While it would seem that the Red Sox might be able manage without having to rely on Velazquez heavily in the first few weeks, the whole dynamic raises the issue of organizational starting depth. Johnson is out of options, so he would be perceived as the guy first in line. But after that? For me, Justin Haley -- who was very good in his three innings Monday, and held a 2.60 ERA in seven starts with Triple-A Pawtucket last season -- should leap-frog Velazquez. 

After that, well, let's say it's going to be a work in progress.

4. THE OUT-OF-OPTIONS GUYS

Blake Swihart. Deven Marrero. Johnson. All can be fits on the 25-man roster. All would certainly not pass through waivers if designated for assignment. But all can't be considered slam dunks for roster spots.

Swihart has shown to be a legitimate major league hitter, who can legitimately play both catcher and first base, and maybe some outfield. He is actually quick enough that pinch-running isn't out of the question, as well. But the problem is that the positions Swihart would be most valuable at are already deep on this roster. Perhaps he could integrate himself into another infield spot, but then you're using a spot that you might need for an established defensive solution at second base, shortstop or third base.

Marrero has been Marrero. Great fielder. Offensively, a question mark. There has been an adjustment to his approach -- standing upright instead of leaning over -- and perhaps that will pay dividends as the season progresses. But the bat still isn't at the level of, say, a Brock Holt. Here's the thing: The Red Sox might need a defensive-first guy more than ever thanks to the aforementioned infield question marks. That's where Marrero might find his opportunity, perhaps getting the nod over Tzu-Wei Lin simply due to roster flexibility.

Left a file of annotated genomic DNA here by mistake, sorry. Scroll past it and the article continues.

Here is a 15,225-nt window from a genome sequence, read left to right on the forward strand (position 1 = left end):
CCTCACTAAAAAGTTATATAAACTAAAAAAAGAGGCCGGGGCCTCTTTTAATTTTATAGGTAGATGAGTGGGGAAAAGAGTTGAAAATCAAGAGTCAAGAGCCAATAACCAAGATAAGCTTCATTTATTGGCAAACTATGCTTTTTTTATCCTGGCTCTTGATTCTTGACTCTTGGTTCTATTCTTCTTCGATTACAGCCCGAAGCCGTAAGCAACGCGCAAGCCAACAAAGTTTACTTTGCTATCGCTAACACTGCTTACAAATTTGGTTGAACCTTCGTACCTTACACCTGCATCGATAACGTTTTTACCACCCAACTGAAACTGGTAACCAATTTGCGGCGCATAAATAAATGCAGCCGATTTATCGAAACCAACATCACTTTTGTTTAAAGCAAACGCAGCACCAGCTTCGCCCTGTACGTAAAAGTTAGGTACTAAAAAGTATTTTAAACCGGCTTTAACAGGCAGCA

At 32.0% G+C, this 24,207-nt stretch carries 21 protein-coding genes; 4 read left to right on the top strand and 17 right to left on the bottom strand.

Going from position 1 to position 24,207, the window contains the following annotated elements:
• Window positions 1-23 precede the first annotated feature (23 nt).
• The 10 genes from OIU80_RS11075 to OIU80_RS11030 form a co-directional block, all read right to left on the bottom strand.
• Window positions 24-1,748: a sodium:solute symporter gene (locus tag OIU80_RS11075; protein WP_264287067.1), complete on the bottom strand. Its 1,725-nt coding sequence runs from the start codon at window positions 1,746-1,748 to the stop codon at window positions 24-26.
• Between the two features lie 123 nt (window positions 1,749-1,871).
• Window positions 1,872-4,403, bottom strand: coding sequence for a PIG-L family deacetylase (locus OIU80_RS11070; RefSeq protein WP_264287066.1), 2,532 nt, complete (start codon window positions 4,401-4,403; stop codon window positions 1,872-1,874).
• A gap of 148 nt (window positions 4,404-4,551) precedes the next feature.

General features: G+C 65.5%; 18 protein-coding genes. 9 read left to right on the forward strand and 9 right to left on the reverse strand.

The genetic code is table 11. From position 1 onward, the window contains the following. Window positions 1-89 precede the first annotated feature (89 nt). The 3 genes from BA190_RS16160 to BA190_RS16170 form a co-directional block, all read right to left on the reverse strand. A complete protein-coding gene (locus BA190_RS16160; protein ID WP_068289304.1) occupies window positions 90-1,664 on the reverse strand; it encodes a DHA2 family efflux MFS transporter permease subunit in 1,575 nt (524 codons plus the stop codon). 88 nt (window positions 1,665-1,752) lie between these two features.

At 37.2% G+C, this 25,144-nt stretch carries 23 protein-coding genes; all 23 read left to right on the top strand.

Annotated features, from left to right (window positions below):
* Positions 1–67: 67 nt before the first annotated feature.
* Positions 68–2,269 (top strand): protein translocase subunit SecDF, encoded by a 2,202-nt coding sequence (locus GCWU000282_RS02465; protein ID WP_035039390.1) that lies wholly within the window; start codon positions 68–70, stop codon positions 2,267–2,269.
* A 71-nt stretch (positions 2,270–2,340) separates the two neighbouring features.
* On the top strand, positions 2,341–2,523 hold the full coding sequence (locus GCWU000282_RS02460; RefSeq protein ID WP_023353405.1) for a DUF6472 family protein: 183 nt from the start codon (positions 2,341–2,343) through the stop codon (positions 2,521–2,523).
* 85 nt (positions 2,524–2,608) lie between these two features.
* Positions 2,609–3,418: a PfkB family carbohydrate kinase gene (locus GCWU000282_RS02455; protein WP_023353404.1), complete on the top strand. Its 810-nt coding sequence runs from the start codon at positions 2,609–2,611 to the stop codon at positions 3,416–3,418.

And what should we make of Johnson's existence after his eventual rotation run comes to an end? Will they identify him as the lone lefty in the bullpen. That might work. But the problem is that there isn't really anything to draw on when it comes to how he might adapt to such a role.

5. WHICH RELIEVERS ARE GOING TO GET LEFTY HITTERS OUT?

Roenis Elias had a golden opportunity Monday. Coming off an excellent outing Friday, the lefty cruised through his first two batters with a new side-winding approach against lefty hitters. Then, after putting a runner on, he got the chance to show the ability to get out an established major league left-handed hitter in Curtis Granderson in a tight spot. He walked him. The inconsistency of Elias continued. 

Robby Scott has faced similar fates, looking great at times only to not quite get the job done.

Mention Bobby Poyner's name, on the other hand, and the coaching staff and front office will be quick to sing his praises. So much so that if the Red Sox were to prioritize taking a lefty (other than Johnson) in the bullpen, it would be the guy who hasn't pitched above Double-A.

Perhaps they do go without a lefty, with all three of the southpaw candidates (again, not including Johnson) having the ability to be sent to the minors. But the problem with that is that other than Craig Kimbrel, none of the righties are really known to be weapons vs. lefty hitters, with the possible exception of Smith. It's always a nice option to have.

Maybe I'm being picky, maybe not. But I do know that finding these answers should be weighing heavily on the minds of this organization's decision-makers in the next two weeks.